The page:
MANNIX:Mike D'Antoni. The pressure is on D'Antoni to turn the Knicks into a playoff team. The additions of Stoudemire and Raymond Felton have ratcheted up expectations.
FORRESTER:Spoelstra. The Heat roster has a lot of holes (size, depth), but with all of the attention the new trio has asked for, anything less than regular-season dominance is going to be a disappointment. And with the rest of the league sick and tired of hearing about the Heat, Miami will be everyone's measuring stick this season. That could make it hard for Spoelstra to ease his stars' minutes for the playoffs and for the Heat to bring it every night over the next five and a half months. Spoelstra will survive, but it may not be pretty.
THOMSEN:Carmelo Anthony. The Nuggets won't want to move Carmelo for pennies on the dollar, but they'll do so when a deal saves them money in the short term along with face-saving young talent or picks on which to build.
JENKINS:Nuggets. Assuming Anthony goes before the deadline, Chauncey Billups could very well follow, and Denver will look like Cleveland West.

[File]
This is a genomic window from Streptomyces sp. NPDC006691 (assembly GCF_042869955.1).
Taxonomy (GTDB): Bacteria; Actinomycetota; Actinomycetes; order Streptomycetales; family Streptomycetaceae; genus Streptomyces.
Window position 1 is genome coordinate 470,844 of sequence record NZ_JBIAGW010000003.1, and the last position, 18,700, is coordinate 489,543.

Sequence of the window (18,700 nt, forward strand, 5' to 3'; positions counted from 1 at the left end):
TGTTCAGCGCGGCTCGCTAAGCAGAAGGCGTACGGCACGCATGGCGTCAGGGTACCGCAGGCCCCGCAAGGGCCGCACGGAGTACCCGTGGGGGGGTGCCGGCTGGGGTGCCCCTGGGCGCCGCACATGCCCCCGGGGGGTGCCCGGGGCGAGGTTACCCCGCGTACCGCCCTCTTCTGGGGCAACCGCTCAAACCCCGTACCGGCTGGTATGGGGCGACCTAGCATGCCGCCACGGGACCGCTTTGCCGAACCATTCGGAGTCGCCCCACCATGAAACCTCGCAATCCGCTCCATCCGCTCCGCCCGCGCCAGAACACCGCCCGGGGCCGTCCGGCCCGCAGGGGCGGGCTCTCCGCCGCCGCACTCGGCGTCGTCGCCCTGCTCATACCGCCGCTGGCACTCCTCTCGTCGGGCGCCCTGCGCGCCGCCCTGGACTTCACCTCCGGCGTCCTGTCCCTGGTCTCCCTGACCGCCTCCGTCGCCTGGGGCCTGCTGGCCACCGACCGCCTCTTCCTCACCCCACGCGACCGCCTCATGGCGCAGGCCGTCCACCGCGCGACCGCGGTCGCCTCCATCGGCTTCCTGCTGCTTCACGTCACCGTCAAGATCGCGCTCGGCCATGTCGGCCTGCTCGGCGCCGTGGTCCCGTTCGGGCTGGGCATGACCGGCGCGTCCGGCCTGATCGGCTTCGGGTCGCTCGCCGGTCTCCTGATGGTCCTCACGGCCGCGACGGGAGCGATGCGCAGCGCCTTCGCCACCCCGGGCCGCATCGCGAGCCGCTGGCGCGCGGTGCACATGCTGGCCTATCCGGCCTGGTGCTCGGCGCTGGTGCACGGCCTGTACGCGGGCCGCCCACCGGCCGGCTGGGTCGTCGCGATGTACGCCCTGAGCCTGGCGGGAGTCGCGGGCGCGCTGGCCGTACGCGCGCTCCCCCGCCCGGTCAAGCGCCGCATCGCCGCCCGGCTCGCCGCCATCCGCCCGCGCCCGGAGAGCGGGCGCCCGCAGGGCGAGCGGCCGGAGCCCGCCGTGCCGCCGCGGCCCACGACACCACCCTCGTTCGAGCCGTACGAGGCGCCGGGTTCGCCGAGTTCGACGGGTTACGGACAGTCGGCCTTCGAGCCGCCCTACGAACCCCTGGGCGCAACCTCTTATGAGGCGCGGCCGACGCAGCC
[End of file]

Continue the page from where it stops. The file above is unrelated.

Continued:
LOWE:Anthony. Carmelo is the easy answer to the question and, as of now, the best one. So-so players on expiring contracts won't have the same value as they've had in previous years, since the market is saturated with such players, plus a couple of major trade exceptions. And if Denver believes Anthony will leave as a free agent, it'll deal him.
ROBSON:Anthony. He's the no-brainer choice. However, if things get ugly in New Orleans and Paul is moved, that'll be the bigger storyline.
MANNIX:Anthony. It's too hard to imagine Denver's allowing Anthony to walk away in free agency next summer. Negotiations could drag on until February, but Anthony will eventually find his way out of town.
FORRESTER:Anthony. The $65 million contract extension he hasn't signed is starting to yellow at this point. Since Cleveland and Toronto have become danger zones, the Nuggets won't wait and become the next cautionary tale. Carmelo will be gone before the trade deadline.